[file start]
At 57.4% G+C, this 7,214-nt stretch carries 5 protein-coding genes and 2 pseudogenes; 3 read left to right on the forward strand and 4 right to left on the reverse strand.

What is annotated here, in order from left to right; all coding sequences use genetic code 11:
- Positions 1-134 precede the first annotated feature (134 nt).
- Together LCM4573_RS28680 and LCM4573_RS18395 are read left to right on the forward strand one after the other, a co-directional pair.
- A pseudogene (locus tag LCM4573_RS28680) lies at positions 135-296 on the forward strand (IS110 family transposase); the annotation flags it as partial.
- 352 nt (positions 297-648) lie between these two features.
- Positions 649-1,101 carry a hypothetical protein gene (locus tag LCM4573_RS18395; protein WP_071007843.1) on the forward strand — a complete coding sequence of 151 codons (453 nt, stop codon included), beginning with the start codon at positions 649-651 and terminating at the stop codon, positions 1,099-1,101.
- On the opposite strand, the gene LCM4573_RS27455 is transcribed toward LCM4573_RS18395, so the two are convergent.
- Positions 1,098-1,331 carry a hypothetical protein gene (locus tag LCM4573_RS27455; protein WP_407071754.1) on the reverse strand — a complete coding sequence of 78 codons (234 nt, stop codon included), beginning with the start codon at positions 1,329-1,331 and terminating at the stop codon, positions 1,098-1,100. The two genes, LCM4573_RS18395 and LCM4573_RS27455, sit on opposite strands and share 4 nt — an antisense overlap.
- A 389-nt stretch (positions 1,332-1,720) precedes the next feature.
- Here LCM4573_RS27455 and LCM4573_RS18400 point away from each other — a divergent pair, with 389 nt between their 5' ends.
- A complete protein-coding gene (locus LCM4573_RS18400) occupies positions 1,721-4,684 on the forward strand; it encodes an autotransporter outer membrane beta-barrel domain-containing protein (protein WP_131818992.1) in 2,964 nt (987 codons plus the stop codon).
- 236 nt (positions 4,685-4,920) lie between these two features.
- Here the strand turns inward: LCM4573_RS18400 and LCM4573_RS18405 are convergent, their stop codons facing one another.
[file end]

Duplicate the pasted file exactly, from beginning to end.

At 57.4% G+C, this 7,214-nt stretch carries 5 protein-coding genes and 2 pseudogenes; 3 read left to right on the forward strand and 4 right to left on the reverse strand.

What is annotated here, in order from left to right; all coding sequences use genetic code 11:
- Positions 1-134 precede the first annotated feature (134 nt).
- Together LCM4573_RS28680 and LCM4573_RS18395 are read left to right on the forward strand one after the other, a co-directional pair.
- A pseudogene (locus tag LCM4573_RS28680) lies at positions 135-296 on the forward strand (IS110 family transposase); the annotation flags it as partial.
- 352 nt (positions 297-648) lie between these two features.
- Positions 649-1,101 carry a hypothetical protein gene (locus tag LCM4573_RS18395; protein WP_071007843.1) on the forward strand — a complete coding sequence of 151 codons (453 nt, stop codon included), beginning with the start codon at positions 649-651 and terminating at the stop codon, positions 1,099-1,101.
- On the opposite strand, the gene LCM4573_RS27455 is transcribed toward LCM4573_RS18395, so the two are convergent.
- Positions 1,098-1,331 carry a hypothetical protein gene (locus tag LCM4573_RS27455; protein WP_407071754.1) on the reverse strand — a complete coding sequence of 78 codons (234 nt, stop codon included), beginning with the start codon at positions 1,329-1,331 and terminating at the stop codon, positions 1,098-1,100. The two genes, LCM4573_RS18395 and LCM4573_RS27455, sit on opposite strands and share 4 nt — an antisense overlap.
- A 389-nt stretch (positions 1,332-1,720) precedes the next feature.
- Here LCM4573_RS27455 and LCM4573_RS18400 point away from each other — a divergent pair, with 389 nt between their 5' ends.
- A complete protein-coding gene (locus LCM4573_RS18400) occupies positions 1,721-4,684 on the forward strand; it encodes an autotransporter outer membrane beta-barrel domain-containing protein (protein WP_131818992.1) in 2,964 nt (987 codons plus the stop codon).
- 236 nt (positions 4,685-4,920) lie between these two features.
- Here the strand turns inward: LCM4573_RS18400 and LCM4573_RS18405 are convergent, their stop codons facing one another.